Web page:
1. Exhibition on alternatives to plastic carrier bags

MENR and NEMA were keen to ensure Kenyans were aware of what alternatives to use once the ban was enforced. In this regard, on 23rd – 24th August 2017 (4 days to the ban effective date), the Ministry organized an exhibition on alternatives to the polythene bags at Kenyatta International Conference Centre. 42 companies exhibited and many people attended the event. The exhibition was a joint venture between the Ministry and Nation Media Group who provided a lot of media coverage for the event through television, print and social media. During the first day of the exhibition, a two hour live interview was done on NTV television to explain more about the ban. Experts from diverse institutions participated as panelists but there was general consensus that the polythene bags ban was a move in the right direction for Kenya.

Other exhibitions were held in different towns such as Ngong and Isiolo and were sponsored by other institutions. These later exhibitions focussed more on the “Kadogo (small items) economy” since majority of Kenyans living below the poverty line buy goods in smaller quantities. The exhibitions were therefore deliberately customized to prove that there were alternatives available to handle packaging of smaller items.

The outcome of these exhibitions was upscaled awareness on the ban including the alternatives available for use. The exhibitions helped to demystify the fear that Kenyans would suffer shortage of packaging material after the ban became effective.

  1. Issuance of compliance directives to the regulated community

NEMA had to engage the regulated community directly to ensure compliance with the ban. In this regard, NEMA served notices to manufactures, importers and large consumers such as supermarkets to submit their compliance plan to the plastic ban. They were also expected to declare stocks held by them by the time the ban takes effect and to send a copy of the same to the Kenya Association of Manufacturers (KAM).

Some of the members of the regulated community argued that their products needed to continue using the polythene bags. For them to be allowed to do so, NEMA demanded that they make a formal application and submit samples of the polythene bags they would be using. This was analyzed keenly by NEMA and those found not to have suitable alternatives were allowed to continue using the polythene bags. However, many of the applications were rejected since NEMA felt that alternatives were readily available. By end of January 2018, NEMA had received 2598 applications for request for exemptions, of which 1528 were exempted, 1136 rejected while others had pending issues being considered.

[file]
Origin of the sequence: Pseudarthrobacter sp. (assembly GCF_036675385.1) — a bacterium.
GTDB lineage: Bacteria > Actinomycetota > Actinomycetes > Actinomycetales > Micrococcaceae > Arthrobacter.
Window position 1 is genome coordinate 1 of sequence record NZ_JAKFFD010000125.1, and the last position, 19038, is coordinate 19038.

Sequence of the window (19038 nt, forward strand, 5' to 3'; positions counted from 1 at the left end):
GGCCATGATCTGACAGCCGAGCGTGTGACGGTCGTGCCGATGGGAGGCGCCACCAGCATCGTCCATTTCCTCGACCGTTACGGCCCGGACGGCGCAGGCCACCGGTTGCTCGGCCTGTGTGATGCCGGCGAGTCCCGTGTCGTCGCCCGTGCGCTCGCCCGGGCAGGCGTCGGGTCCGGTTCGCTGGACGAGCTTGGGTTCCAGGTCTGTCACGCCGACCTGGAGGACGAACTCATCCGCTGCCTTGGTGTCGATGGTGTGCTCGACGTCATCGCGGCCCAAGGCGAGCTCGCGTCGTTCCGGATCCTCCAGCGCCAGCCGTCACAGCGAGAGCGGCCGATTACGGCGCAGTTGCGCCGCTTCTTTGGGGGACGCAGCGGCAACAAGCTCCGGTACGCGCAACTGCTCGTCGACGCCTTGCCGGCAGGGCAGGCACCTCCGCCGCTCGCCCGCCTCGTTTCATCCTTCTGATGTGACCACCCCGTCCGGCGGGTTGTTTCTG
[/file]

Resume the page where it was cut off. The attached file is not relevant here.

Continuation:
1. Improved decision making governance

Implementation of the polythene bags ban demanded that governance structures be established and strengthened to enhance decision making. There are four layers of governance that assist in the ban implementation.

  1. Director General NEMA – leads the enforcement aspect of the ban and is overall in charge of all approvals and enforcement.
  2. Advisory committee – Comprises of Senior management staff of NEMA and are in charge of providing guidance on overall aspects of implementation on the ban including awareness creation, research, compliance and enforcement. The committee also constantly monitors implementation of the ban and advises the Director General on appropriate course of action.
  3. Compliance committee – Comprises of NEMA inspectors and they are in charge of considering applications for polythene bags exemptions.
  4. Appeals committee – comprise of NEMA senior enforcement staff and are in charge of considering appeals from companies who are denied exemptions to use the polythene bag. This committee advises the Director General on final decisions to be taken regarding the application for exemptions.
  5. Technical Committee – It is chaired by NEMA and its members drawn from the MENR, NEMA and KAM. Many issues emerged after commencement of implementation of the ban. It was realized that there were diverse products that were wrapped using the polythene bag. The manufacturers raised numerous concerns, many of which were technical in nature. Some of the stingy issues included primary industrial packaging, manufacturing plastic bags for export; exemptions on polythene bags and labelling. These issues were very technical and hence required to be addressed by a technical team. This team meets regularly and presents their recommendations to the policy making committee.